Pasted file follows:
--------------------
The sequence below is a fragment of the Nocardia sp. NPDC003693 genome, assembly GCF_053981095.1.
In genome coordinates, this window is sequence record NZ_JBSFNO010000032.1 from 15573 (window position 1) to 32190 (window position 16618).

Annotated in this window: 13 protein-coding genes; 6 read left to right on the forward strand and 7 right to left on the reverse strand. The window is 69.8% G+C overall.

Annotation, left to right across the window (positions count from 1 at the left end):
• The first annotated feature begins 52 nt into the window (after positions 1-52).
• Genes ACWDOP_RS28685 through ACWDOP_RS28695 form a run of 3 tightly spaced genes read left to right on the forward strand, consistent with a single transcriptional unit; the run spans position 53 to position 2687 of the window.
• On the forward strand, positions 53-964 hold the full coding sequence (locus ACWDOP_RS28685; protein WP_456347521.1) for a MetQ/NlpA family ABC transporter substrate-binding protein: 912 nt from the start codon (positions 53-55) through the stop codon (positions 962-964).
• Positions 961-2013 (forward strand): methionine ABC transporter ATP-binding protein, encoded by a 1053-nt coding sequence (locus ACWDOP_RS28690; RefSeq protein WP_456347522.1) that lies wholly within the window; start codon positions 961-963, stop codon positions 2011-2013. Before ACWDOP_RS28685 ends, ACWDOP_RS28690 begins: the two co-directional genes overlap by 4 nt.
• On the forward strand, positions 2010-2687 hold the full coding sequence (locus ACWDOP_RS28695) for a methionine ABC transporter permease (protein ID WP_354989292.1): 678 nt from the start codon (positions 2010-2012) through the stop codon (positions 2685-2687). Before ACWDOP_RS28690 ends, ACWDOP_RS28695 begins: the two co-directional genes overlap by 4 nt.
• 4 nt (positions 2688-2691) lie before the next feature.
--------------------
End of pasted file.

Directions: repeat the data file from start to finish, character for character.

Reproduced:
The sequence below is a fragment of the Nocardia sp. NPDC003693 genome, assembly GCF_053981095.1.
In genome coordinates, this window is sequence record NZ_JBSFNO010000032.1 from 15573 (window position 1) to 32190 (window position 16618).

Annotated in this window: 13 protein-coding genes; 6 read left to right on the forward strand and 7 right to left on the reverse strand. The window is 69.8% G+C overall.

Annotation, left to right across the window (positions count from 1 at the left end):
• The first annotated feature begins 52 nt into the window (after positions 1-52).
• Genes ACWDOP_RS28685 through ACWDOP_RS28695 form a run of 3 tightly spaced genes read left to right on the forward strand, consistent with a single transcriptional unit; the run spans position 53 to position 2687 of the window.
• On the forward strand, positions 53-964 hold the full coding sequence (locus ACWDOP_RS28685; protein WP_456347521.1) for a MetQ/NlpA family ABC transporter substrate-binding protein: 912 nt from the start codon (positions 53-55) through the stop codon (positions 962-964).
• Positions 961-2013 (forward strand): methionine ABC transporter ATP-binding protein, encoded by a 1053-nt coding sequence (locus ACWDOP_RS28690; RefSeq protein WP_456347522.1) that lies wholly within the window; start codon positions 961-963, stop codon positions 2011-2013. Before ACWDOP_RS28685 ends, ACWDOP_RS28690 begins: the two co-directional genes overlap by 4 nt.
• On the forward strand, positions 2010-2687 hold the full coding sequence (locus ACWDOP_RS28695) for a methionine ABC transporter permease (protein ID WP_354989292.1): 678 nt from the start codon (positions 2010-2012) through the stop codon (positions 2685-2687). Before ACWDOP_RS28690 ends, ACWDOP_RS28695 begins: the two co-directional genes overlap by 4 nt.
• 4 nt (positions 2688-2691) lie before the next feature.